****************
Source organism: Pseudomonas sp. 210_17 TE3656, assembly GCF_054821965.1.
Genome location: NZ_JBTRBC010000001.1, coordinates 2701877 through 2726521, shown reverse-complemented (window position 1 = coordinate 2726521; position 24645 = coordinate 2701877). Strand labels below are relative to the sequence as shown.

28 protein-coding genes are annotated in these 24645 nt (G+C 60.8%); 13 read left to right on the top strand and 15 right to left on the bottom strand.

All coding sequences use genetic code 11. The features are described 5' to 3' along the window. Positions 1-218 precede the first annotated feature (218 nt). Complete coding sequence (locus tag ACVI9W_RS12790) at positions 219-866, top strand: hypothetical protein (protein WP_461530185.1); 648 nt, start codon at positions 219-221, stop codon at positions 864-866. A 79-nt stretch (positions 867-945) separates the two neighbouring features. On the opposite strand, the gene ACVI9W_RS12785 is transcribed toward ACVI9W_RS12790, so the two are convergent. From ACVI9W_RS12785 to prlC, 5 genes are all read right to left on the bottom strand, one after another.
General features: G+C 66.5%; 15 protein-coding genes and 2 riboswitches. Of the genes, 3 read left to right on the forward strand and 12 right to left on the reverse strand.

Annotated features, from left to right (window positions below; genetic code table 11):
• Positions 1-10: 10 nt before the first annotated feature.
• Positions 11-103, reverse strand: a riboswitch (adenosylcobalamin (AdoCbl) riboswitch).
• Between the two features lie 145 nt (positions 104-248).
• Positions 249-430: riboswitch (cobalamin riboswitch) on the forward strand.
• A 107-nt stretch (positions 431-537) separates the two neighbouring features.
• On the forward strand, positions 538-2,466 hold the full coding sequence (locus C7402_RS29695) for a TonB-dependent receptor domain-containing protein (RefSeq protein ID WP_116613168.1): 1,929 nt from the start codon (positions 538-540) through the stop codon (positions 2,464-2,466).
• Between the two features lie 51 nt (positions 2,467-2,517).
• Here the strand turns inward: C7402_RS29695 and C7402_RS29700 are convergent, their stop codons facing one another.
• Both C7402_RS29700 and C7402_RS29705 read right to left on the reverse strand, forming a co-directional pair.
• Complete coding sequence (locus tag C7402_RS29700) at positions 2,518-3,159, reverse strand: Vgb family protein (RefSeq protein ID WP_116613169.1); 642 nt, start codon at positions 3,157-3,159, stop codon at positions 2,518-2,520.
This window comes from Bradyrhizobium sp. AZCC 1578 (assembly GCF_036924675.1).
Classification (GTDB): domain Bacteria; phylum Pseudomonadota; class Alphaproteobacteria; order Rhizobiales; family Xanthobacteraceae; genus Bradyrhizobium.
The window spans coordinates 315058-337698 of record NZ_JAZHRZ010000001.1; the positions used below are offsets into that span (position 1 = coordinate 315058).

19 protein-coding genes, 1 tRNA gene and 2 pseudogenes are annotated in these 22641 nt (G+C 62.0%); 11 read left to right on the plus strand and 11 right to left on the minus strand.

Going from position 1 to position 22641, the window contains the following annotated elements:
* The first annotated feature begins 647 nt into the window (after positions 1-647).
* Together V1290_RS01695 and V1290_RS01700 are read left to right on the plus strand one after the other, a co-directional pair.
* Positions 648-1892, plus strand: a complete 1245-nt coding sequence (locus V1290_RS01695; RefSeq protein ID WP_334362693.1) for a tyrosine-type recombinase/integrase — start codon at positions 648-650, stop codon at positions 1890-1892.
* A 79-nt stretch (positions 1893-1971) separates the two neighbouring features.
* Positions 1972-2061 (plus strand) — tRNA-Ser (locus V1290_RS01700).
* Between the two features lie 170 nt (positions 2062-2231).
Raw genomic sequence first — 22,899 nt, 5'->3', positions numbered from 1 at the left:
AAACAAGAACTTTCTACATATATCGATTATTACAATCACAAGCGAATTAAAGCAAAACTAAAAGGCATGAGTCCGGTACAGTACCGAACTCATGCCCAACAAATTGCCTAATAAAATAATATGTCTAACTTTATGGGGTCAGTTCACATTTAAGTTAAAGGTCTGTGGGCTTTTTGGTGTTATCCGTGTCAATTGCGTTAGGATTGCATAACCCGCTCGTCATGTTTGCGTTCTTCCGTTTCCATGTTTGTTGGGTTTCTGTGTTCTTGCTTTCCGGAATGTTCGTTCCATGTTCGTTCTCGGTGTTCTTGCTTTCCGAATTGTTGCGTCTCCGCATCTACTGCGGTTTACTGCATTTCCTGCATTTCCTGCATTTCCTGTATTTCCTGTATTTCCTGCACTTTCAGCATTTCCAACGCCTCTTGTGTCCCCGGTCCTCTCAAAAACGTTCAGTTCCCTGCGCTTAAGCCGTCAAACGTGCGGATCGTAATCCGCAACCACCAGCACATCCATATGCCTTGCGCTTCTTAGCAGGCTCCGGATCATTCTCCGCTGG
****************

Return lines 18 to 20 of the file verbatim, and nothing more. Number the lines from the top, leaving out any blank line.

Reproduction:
Classification (GTDB): domain Bacteria; phylum Pseudomonadota; class Alphaproteobacteria; order Rhizobiales; family Xanthobacteraceae; genus Bradyrhizobium.
The window spans coordinates 315058-337698 of record NZ_JAZHRZ010000001.1; the positions used below are offsets into that span (position 1 = coordinate 315058).

19 protein-coding genes, 1 tRNA gene and 2 pseudogenes are annotated in these 22641 nt (G+C 62.0%); 11 read left to right on the plus strand and 11 right to left on the minus strand.